Car Stops for Pianos!
My wife used to threaten to have that bumper sticker
made for me since I still couldn't resist looking at any piano
we came upon, although in Paris I was usually on foot rather than
in the car.
One night we were walking back from dinner at
a friend's apartment when I spied my prey, a piano store I had
not known before with a dazzling grand in the main window.
'This will only take a minute,' I pleaded, hurrying across the
street to inspect the dramatically lighted instrument. A simple
black cabinet revolved slowly on a pedestal and the fall board
What I saw inscribed as the keyboard lazily came into view, however,
was a word I had never before seen on any piano, set forth in
a simple, bold typeface reminiscent of art deco lettering: Fazioli.
What was this piano with an Italian-sounding name? The next time
I stopped by the atelier I asked Luc if he had heard of this strange
brand of piano and he fixed me with a stare as if he were addressing
'But of course. Fazioli is one of the best pianos in the world.
These instruments are absolutely extraordinary.'
I told him I had never before heard the name and I explained that
I had seen one in a dealer's window. How was it that they were
not better known? Were they Italian?
'Fazioli is very new,' Luc said. 'It's the
brainchild of a guy who decided less than twenty years ago to
build the world's best piano from scratch.
Basically, they're handmade and the production is very limited.'
The Italian connection also intrigued
The very best pianos had always been German or French or American;
a first-rank maker of pianos had not emerged from Italy since
Bartolomeo Cristofori invented the piano in the late seventeenth
I got the chance to find out more
when we travelled to Italy to visit my wife's family over the
The Fazioli family had for years run a successful office
furniture business in Italy.
Paolo, the youngest of six brothers, earned a diploma
in piano from the conservatory in Pesaro and he had also received
a degree in mechanical engineering at the University of Rome.
He had grown increasingly dissatisfied with the quality of the
instruments he played, including the finest German, American,
or Japanese pianos.
Armed with both musical and technical knowledge, and the backing
of his family, he was determined to create a new piano that was
uncompromising in its quality.
'The first piano I saw was at the house of my aunt who was a piano
When I was still quite young, she would have musical gatherings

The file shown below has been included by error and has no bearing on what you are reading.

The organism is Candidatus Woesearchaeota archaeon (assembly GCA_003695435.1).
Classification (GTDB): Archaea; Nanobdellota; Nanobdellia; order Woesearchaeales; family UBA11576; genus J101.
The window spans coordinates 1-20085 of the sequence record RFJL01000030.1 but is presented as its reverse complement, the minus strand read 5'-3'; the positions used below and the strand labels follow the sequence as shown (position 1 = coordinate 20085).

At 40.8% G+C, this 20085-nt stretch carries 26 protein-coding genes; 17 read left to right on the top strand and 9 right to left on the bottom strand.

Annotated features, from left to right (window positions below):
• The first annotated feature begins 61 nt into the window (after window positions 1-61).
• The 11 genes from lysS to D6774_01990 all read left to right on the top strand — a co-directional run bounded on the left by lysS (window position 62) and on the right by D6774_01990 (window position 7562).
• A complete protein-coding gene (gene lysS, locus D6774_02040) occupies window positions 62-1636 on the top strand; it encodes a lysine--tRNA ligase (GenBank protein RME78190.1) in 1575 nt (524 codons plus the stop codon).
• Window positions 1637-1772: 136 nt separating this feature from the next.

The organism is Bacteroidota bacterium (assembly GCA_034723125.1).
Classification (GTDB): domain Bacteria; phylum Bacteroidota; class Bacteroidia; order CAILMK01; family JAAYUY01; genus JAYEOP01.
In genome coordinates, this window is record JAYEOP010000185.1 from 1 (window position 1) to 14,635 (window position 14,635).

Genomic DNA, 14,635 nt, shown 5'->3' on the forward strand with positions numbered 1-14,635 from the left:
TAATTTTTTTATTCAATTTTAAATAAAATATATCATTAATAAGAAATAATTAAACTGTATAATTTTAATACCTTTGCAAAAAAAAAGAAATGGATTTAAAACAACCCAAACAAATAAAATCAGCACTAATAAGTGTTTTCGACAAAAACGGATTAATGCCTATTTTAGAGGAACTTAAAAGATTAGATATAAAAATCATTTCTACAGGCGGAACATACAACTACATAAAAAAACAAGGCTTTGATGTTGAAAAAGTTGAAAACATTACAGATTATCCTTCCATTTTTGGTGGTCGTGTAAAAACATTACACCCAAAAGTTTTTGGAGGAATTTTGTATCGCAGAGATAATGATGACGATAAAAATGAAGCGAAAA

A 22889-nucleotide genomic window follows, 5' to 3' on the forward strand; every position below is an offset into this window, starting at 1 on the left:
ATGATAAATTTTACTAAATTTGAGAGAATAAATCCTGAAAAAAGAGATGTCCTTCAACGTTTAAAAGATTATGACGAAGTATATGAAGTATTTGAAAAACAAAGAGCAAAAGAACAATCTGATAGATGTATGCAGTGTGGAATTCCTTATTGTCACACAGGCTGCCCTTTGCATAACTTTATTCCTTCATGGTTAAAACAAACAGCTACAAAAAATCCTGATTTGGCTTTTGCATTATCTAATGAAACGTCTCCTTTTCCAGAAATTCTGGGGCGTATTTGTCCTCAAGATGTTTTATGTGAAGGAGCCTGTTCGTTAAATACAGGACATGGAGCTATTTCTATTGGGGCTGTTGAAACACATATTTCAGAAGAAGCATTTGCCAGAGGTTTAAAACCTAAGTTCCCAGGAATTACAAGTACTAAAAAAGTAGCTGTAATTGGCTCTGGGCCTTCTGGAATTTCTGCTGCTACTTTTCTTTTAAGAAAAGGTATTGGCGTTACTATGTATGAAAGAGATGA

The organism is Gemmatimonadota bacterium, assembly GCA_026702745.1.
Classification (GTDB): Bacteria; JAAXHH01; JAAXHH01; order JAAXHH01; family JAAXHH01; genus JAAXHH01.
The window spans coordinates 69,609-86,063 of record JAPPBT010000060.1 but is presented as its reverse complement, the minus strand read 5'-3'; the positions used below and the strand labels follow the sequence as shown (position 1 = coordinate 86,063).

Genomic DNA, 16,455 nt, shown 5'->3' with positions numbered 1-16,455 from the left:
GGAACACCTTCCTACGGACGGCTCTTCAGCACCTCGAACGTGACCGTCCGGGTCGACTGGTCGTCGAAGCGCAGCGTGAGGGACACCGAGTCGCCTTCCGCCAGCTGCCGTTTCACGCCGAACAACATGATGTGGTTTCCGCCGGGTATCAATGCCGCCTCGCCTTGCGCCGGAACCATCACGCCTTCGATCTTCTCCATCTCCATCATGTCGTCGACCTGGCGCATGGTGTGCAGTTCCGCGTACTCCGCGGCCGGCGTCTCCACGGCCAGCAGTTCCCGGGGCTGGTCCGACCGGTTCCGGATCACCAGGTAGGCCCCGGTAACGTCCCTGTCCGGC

at her house on Sundays and one of my cousins would be made to
play for the family after dinner.
I remember two things vividly about those gatherings.' Here he
paused to take off his glasses and rub his eyes, as if he were
actually looking back into the past. 'The first was my wonder
at the beautiful music that came out of this strange piece of
furniture. The other was the fact that when my cousin, a girl
who was not much older than I was, made a mistake, my aunt would
give her a little slap, right there in front of all of us.'
Because his aunt was so uncompromising, his fascination with the
wonderful sounds became mixed with a kind of fear, a sense that
playing the piano could actually be dangerous if you weren't perfect.
In the late
1970s he consulted experts in acoustics, harmonics, woodworking,
metal foundry, musical instruments, and other specialties that
related directly to the piano to see if they would participate
in designing a new instrument from top to bottom.
The initial reaction to his plans was, at best, highly skeptical.
One of the people he talked to, a renowned expert in acoustics,
voiced a typical reservation. "You must be crazy!" he
told me. "This isn't a trumpet or a drum. Pianos are complicated!"
But when he heard that my family had a furniture company, he started
to be more positive.'
of departure was never to copy.
I wanted to use what was there and then add to it to make a better
piano. Why just reproduce what others have done?'
In 1978 Fazioli and his team were ready to start production and
took over a wing of the modern furniture factory.
By 1980 the team produced its first prototype, a grand piano measuring
1.83 meters, and the results were encouraging. 'There were problems,
of course, but mostly they were minor. When I heard that piano
and the special tone that it produced, I knew that we would succeed.'
Pianoshop on the Left Bank, by T.E.Carhart, published by Vintage